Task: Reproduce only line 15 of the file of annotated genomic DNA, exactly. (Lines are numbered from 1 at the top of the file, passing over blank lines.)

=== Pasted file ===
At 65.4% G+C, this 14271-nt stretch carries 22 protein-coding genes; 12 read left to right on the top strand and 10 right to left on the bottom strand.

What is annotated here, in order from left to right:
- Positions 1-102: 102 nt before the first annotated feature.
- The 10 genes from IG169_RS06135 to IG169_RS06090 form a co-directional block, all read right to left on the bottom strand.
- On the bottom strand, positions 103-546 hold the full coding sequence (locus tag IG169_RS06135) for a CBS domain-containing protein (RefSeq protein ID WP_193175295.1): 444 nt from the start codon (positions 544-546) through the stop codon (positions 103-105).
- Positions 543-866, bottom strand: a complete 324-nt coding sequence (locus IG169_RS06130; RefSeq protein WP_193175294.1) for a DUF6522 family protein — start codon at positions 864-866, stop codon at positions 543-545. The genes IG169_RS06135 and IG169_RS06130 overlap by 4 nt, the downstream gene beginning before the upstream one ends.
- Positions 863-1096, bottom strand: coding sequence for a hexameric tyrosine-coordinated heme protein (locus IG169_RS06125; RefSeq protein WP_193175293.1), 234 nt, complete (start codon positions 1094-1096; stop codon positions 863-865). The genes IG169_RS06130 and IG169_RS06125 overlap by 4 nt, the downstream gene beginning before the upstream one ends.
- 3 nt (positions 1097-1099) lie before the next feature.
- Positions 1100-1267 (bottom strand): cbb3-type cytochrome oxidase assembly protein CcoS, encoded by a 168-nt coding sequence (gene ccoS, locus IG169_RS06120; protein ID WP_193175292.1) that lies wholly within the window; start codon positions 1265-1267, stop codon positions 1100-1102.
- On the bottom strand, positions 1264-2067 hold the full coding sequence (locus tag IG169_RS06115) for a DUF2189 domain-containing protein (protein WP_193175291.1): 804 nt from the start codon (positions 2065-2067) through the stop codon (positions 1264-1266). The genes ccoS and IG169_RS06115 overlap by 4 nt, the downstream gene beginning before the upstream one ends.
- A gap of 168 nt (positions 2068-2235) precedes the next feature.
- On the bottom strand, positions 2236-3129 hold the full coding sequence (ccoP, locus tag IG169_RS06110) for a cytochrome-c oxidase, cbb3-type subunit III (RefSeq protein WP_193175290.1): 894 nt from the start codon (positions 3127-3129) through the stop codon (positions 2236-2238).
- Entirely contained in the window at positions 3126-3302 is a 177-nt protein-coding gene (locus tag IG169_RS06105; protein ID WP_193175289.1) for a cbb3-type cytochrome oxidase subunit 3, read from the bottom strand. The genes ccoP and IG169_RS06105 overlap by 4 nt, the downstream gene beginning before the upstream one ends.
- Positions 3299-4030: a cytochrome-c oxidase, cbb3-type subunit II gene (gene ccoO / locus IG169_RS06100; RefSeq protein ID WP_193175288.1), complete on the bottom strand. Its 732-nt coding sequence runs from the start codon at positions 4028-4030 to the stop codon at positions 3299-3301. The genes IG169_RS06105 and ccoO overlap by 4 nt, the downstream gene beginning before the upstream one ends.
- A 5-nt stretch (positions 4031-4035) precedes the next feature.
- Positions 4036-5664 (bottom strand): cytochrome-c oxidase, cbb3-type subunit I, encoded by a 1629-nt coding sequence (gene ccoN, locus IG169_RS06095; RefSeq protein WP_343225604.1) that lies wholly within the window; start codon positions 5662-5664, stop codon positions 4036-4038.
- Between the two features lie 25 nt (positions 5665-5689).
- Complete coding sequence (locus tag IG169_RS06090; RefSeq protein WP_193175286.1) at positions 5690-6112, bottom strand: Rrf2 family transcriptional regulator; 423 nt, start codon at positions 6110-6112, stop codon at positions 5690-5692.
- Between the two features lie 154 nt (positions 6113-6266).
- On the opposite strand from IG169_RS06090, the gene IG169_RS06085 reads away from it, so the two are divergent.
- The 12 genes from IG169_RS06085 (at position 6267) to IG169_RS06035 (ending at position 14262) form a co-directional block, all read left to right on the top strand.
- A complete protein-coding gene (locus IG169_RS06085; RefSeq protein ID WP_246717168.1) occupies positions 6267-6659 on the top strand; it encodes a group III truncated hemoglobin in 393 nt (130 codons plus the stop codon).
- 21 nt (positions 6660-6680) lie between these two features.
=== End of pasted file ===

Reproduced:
- A 5-nt stretch (positions 4031-4035) precedes the next feature.